As I finish this blog entry an Emmylou Harris and Ricky Scaggs duet of “Green Pastures” has started pouring out of my Ipod. Sometimes God’s timing is uncanny.

So join me in praying for Terry and Erika and her parents. Pray that our Father will comfort those who are afflicted and that they my grieve but not as those who have no hope. They have the greatest of hopes, the gospel, that promises not only glory in this life but also in the life to come.

Remember also the some other words of John Donne

DEATH be not proud, though some have called thee
Mighty and dreadfull, for, thou art not so,
For, those, whom thou think’st, thou dost overthrow,
Die not, poore death, nor yet canst thou kill me…
One short sleepe past, wee wake eternally,
And death shall be no more; death, thou shalt die.

(Since I never met Aly, I did not feel free to post pictures of her here but if you want to find out more about this wonderful woman go to these places on Facebook: Aly West, Aly West Custom Designer and Team Aly).


Workout Playlist 2

No, you did not miss Workout Playlist 1, maybe I will post that sometime but thought I would post the songs on my current workout playlist.

This is how I look as I start

The songs reflect both my age and (I hope) my enjoyment of current music.

  1. Werewolves of London – Warren Zevon
  2. I’m A Man – Spencer Davis Group
  3. Kick Drum Heart – Avett Brothers
  4. Saturday in the Park – Chicago
  5. Handle with Care – Traveling Wilburys
  6. Gloria – Van Morrison
  7. Lawyers, Guns and Money – Warren Zevon
  8. Midnight Rider – Allman Brothers
  9. Keep Your Hands to Yourself – Georgia Satellites
  10. The Shores of Jordan – Iris DeMent
  11. 25 or 6 to 4 – Chicago
  12. Here in Angola – Al Stewart
  13. Whenever God Shines His Light – Van Morrison
  14. Longing in Their Hearts – Bonnie Raitt
  15. People See Through You – Bruce Cockburn
  16. Princess Olivia – Al Stewart
  17. The Wish – Bruce Springsteen
  18. One Way Out – Allman Brothers
  19. Viva La Vida – Coldplay
  20. Another One Bites the Dust – Queen

This is how I feel when I get to Keep Your Hands to Yourself

I was basically looking for something that would have a quick enough beat to keep me in the cardiozone. Good timing on Whenever God Shines His Light, comes right at minute 40 where I enter my cool down for my 40 minutes on the elliptical and Cockburn’s People See Through chimes in right as I do my weights.

Of course needed music that I like as well as being good for the pace of my exercise. Punctuated by a couple of “inspirational” songs – Iris DeMent’s Shores of Jordan (because at this point of my workout I feel like I just may be getting ready to cross the Jordan!) and Van’s God Shines His Light. Start off with Werewolves to get going on a fast pace (Workout Playlist 1 starts with Start Me Up by the Stones).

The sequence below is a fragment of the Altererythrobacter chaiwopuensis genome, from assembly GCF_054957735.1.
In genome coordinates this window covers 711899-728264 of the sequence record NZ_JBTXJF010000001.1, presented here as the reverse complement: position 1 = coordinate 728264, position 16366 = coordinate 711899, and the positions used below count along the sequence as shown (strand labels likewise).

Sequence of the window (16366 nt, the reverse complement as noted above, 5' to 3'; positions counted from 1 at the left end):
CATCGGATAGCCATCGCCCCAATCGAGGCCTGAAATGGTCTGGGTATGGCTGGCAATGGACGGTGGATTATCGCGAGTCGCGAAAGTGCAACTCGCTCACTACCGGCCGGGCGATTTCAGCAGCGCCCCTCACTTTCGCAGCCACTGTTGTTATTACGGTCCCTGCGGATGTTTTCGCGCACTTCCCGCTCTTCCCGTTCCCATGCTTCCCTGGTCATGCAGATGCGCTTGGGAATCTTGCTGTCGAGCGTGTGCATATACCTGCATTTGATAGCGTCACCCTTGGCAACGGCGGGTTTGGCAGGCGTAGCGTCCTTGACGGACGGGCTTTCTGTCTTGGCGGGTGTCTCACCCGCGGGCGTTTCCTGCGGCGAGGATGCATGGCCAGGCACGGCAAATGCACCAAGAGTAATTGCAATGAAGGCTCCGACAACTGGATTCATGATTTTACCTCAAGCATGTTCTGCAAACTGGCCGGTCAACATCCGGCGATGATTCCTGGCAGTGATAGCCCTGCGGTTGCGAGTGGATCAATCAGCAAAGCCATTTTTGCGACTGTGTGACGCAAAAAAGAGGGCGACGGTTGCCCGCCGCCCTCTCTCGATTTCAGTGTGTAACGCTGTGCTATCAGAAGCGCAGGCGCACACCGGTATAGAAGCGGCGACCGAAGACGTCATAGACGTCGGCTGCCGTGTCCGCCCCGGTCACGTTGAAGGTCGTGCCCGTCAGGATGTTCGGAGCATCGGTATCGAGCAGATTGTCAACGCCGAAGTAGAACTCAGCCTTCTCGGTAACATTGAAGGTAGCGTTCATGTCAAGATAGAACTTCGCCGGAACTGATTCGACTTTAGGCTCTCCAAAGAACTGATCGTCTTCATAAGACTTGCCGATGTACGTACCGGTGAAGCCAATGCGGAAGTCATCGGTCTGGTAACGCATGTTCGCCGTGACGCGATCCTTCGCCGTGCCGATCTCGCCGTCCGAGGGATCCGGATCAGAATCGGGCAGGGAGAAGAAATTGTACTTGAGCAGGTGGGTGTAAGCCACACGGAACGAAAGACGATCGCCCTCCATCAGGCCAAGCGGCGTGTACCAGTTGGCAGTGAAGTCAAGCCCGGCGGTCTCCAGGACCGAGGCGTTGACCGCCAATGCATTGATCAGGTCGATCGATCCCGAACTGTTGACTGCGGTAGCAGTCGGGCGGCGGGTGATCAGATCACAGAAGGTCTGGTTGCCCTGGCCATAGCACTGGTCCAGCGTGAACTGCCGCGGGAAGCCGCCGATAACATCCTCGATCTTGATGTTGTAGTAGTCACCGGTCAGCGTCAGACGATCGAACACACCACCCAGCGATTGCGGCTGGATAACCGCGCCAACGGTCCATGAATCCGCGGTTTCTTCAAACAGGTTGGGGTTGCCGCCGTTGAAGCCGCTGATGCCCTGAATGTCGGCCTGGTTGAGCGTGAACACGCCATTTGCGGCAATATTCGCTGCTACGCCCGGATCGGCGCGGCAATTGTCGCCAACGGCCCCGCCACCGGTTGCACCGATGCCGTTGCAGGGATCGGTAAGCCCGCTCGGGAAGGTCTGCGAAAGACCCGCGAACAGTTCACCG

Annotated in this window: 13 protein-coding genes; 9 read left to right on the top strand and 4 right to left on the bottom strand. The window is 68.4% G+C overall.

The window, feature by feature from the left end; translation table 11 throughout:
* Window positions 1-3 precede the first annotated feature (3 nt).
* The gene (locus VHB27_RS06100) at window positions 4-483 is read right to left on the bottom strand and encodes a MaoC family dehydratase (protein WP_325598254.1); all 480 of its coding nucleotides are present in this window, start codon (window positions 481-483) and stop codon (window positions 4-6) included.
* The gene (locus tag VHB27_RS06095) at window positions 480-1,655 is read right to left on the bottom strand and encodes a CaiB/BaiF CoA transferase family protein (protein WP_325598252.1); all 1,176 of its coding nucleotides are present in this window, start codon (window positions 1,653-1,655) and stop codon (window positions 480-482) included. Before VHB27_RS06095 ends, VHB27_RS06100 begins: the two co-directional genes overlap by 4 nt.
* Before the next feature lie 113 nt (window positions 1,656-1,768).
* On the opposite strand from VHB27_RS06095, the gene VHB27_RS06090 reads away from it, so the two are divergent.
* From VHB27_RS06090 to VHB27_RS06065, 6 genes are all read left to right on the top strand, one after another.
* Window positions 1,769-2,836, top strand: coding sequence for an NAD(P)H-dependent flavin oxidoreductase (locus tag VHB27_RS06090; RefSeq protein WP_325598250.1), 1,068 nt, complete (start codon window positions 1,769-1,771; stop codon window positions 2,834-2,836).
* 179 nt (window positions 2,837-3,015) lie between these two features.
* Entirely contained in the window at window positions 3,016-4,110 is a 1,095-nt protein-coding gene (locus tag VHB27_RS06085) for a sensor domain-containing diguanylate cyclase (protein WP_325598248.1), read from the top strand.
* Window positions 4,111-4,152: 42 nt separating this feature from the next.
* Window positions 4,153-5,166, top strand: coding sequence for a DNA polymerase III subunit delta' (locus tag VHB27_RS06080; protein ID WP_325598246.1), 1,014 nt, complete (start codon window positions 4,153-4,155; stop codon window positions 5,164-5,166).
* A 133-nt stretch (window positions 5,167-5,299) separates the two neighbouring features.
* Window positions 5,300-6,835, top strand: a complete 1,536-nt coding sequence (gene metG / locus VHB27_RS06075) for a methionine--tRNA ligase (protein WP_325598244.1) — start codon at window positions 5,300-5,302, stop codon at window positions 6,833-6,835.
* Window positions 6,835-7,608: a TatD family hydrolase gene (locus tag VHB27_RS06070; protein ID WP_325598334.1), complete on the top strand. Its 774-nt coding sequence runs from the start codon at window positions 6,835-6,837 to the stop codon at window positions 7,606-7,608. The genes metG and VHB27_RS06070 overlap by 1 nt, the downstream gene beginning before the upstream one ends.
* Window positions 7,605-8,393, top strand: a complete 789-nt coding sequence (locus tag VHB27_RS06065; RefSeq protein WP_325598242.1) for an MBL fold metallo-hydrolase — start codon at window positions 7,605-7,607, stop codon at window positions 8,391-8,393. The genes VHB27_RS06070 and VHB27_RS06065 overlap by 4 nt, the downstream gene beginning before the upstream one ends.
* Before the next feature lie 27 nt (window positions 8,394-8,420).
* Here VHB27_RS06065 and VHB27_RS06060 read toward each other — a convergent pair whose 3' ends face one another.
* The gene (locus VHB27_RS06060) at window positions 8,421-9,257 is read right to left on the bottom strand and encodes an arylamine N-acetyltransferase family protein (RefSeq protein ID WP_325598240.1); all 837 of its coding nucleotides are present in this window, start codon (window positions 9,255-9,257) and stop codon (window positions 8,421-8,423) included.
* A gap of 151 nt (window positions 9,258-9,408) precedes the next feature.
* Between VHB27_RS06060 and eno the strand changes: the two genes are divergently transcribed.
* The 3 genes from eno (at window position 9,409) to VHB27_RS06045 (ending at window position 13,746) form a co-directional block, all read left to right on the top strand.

You can probably figure out why I finish with one of Queen’s best known songs.

Debbie took this picture of me after my workout today

Cajun food by the side of the road

In 1976, while working for Duke Power Company (now Duke Energy) I attended a conference for the nuclear power industry held in New Orleans. It was my first exposure to the city and to Cajun food. I immediately fell in love with the city and as far as the food went … it was love at first bite. As far as I know I had never had Cajun food before but immediately I took to it. Ever since then I have loved the food and loved cooking it.

Years later, in the early 90s, my family and I moved back to Columbia, SC to accept the call of Covenant Presbyterian Church to be their pastor. Around the same time Richard Burguet moved there too to pastor a church. Even though Richard had been in seminary together, we did not know each other all that well.

Richard and Anne, the four of us eating, of course.

Once we met up in Columbia, however, it was like twin brothers of different mothers being reunited. No where was this more true than in the foods we both loved.  Many time we would go into a brand new restaurant and sit down and get ready to order and one would look at the other and say: “What are you going to order”? The other would reply, “You first” and 9 times out of 10 we were planning on ordering the same things.

And no where was there a cuisine we each loved more than Cajun. We both loved (and love to cook) Cajun food: jambalaya, etouffee, gumbo (starting with a good roux of course). Learning to make it and knowing what it is suppose to taste like also made us good (or bad depending on how you look at it) critics. At one point our wonderful wives (Debbie and Anne) almost started refusing to go out to eat with us, at least when we went to get Cajun. A new place opened in Columbia that had the name New Orleans in it and Richard and I could not wait to go.  Well we got there and Richard said: “What are you going to order?” and I said “You first” and simultaneously we both said “the jambalaya”